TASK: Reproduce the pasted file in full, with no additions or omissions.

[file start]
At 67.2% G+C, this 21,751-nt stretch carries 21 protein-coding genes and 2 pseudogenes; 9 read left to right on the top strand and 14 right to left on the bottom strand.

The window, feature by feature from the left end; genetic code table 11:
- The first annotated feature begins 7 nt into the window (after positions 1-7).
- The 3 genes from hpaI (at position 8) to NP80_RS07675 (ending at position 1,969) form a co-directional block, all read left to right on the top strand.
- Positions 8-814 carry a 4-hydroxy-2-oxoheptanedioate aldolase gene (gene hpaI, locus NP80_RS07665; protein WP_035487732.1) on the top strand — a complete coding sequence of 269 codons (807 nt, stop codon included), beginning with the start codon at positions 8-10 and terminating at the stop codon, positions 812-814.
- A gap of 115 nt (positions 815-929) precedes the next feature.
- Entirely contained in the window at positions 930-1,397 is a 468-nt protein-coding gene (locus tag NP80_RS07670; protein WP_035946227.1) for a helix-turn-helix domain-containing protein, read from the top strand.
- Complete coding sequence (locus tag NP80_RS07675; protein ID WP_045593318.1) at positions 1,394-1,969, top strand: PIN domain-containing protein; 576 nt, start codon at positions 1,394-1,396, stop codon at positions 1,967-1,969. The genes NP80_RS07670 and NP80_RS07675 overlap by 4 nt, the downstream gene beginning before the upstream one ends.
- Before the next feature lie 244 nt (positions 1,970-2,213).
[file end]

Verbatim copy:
At 67.2% G+C, this 21,751-nt stretch carries 21 protein-coding genes and 2 pseudogenes; 9 read left to right on the top strand and 14 right to left on the bottom strand.

The window, feature by feature from the left end; genetic code table 11:
- The first annotated feature begins 7 nt into the window (after positions 1-7).
- The 3 genes from hpaI (at position 8) to NP80_RS07675 (ending at position 1,969) form a co-directional block, all read left to right on the top strand.
- Positions 8-814 carry a 4-hydroxy-2-oxoheptanedioate aldolase gene (gene hpaI, locus NP80_RS07665; protein WP_035487732.1) on the top strand — a complete coding sequence of 269 codons (807 nt, stop codon included), beginning with the start codon at positions 8-10 and terminating at the stop codon, positions 812-814.
- A gap of 115 nt (positions 815-929) precedes the next feature.
- Entirely contained in the window at positions 930-1,397 is a 468-nt protein-coding gene (locus tag NP80_RS07670; protein WP_035946227.1) for a helix-turn-helix domain-containing protein, read from the top strand.
- Complete coding sequence (locus tag NP80_RS07675; protein ID WP_045593318.1) at positions 1,394-1,969, top strand: PIN domain-containing protein; 576 nt, start codon at positions 1,394-1,396, stop codon at positions 1,967-1,969. The genes NP80_RS07670 and NP80_RS07675 overlap by 4 nt, the downstream gene beginning before the upstream one ends.
- Before the next feature lie 244 nt (positions 1,970-2,213).